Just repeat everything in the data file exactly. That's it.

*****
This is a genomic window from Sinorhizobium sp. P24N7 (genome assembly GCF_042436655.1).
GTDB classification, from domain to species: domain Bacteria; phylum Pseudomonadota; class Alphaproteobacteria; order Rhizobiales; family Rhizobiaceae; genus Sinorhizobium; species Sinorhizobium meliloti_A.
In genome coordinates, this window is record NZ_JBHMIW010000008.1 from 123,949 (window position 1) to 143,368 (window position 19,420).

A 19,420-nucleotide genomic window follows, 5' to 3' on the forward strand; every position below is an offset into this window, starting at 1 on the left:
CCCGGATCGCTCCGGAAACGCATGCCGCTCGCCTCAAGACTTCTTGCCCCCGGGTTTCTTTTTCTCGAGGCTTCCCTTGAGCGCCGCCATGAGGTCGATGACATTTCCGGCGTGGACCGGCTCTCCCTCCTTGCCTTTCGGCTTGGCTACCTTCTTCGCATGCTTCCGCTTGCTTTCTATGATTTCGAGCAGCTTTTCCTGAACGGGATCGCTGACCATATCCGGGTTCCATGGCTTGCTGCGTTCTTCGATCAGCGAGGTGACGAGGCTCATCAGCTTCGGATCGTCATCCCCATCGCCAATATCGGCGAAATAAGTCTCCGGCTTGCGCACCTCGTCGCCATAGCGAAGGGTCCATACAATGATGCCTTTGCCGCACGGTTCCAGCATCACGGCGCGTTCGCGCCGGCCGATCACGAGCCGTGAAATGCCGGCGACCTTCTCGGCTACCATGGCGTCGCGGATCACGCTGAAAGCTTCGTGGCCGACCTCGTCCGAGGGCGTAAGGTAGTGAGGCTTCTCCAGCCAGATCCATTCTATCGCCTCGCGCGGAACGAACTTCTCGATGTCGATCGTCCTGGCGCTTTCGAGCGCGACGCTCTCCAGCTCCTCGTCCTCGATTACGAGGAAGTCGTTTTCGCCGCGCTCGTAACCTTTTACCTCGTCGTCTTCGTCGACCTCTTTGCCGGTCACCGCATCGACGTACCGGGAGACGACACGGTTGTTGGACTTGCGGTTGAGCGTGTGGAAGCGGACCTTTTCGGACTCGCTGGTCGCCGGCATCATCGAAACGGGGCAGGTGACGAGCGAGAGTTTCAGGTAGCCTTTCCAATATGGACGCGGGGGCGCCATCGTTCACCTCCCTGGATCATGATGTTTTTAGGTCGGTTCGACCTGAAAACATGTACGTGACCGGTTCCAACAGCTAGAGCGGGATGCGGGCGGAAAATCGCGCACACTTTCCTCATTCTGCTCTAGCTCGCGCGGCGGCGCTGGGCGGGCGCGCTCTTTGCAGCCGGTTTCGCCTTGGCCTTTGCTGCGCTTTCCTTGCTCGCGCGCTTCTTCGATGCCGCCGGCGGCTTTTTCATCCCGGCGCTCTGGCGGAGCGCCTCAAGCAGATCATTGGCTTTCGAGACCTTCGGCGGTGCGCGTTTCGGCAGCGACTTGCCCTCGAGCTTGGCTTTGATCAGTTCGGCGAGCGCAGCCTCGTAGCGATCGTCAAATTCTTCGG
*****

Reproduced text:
This is a genomic window from Sinorhizobium sp. P24N7 (genome assembly GCF_042436655.1).
GTDB classification, from domain to species: domain Bacteria; phylum Pseudomonadota; class Alphaproteobacteria; order Rhizobiales; family Rhizobiaceae; genus Sinorhizobium; species Sinorhizobium meliloti_A.
In genome coordinates, this window is record NZ_JBHMIW010000008.1 from 123,949 (window position 1) to 143,368 (window position 19,420).

A 19,420-nucleotide genomic window follows, 5' to 3' on the forward strand; every position below is an offset into this window, starting at 1 on the left:
CCCGGATCGCTCCGGAAACGCATGCCGCTCGCCTCAAGACTTCTTGCCCCCGGGTTTCTTTTTCTCGAGGCTTCCCTTGAGCGCCGCCATGAGGTCGATGACATTTCCGGCGTGGACCGGCTCTCCCTCCTTGCCTTTCGGCTTGGCTACCTTCTTCGCATGCTTCCGCTTGCTTTCTATGATTTCGAGCAGCTTTTCCTGAACGGGATCGCTGACCATATCCGGGTTCCATGGCTTGCTGCGTTCTTCGATCAGCGAGGTGACGAGGCTCATCAGCTTCGGATCGTCATCCCCATCGCCAATATCGGCGAAATAAGTCTCCGGCTTGCGCACCTCGTCGCCATAGCGAAGGGTCCATACAATGATGCCTTTGCCGCACGGTTCCAGCATCACGGCGCGTTCGCGCCGGCCGATCACGAGCCGTGAAATGCCGGCGACCTTCTCGGCTACCATGGCGTCGCGGATCACGCTGAAAGCTTCGTGGCCGACCTCGTCCGAGGGCGTAAGGTAGTGAGGCTTCTCCAGCCAGATCCATTCTATCGCCTCGCGCGGAACGAACTTCTCGATGTCGATCGTCCTGGCGCTTTCGAGCGCGACGCTCTCCAGCTCCTCGTCCTCGATTACGAGGAAGTCGTTTTCGCCGCGCTCGTAACCTTTTACCTCGTCGTCTTCGTCGACCTCTTTGCCGGTCACCGCATCGACGTACCGGGAGACGACACGGTTGTTGGACTTGCGGTTGAGCGTGTGGAAGCGGACCTTTTCGGACTCGCTGGTCGCCGGCATCATCGAAACGGGGCAGGTGACGAGCGAGAGTTTCAGGTAGCCTTTCCAATATGGACGCGGGGGCGCCATCGTTCACCTCCCTGGATCATGATGTTTTTAGGTCGGTTCGACCTGAAAACATGTACGTGACCGGTTCCAACAGCTAGAGCGGGATGCGGGCGGAAAATCGCGCACACTTTCCTCATTCTGCTCTAGCTCGCGCGGCGGCGCTGGGCGGGCGCGCTCTTTGCAGCCGGTTTCGCCTTGGCCTTTGCTGCGCTTTCCTTGCTCGCGCGCTTCTTCGATGCCGCCGGCGGCTTTTTCATCCCGGCGCTCTGGCGGAGCGCCTCAAGCAGATCATTGGCTTTCGAGACCTTCGGCGGTGCGCGTTTCGGCAGCGACTTGCCCTCGAGCTTGGCTTTGATCAGTTCGGCGAGCGCAGCCTCGTAGCGATCGTCAAATTCTTCGG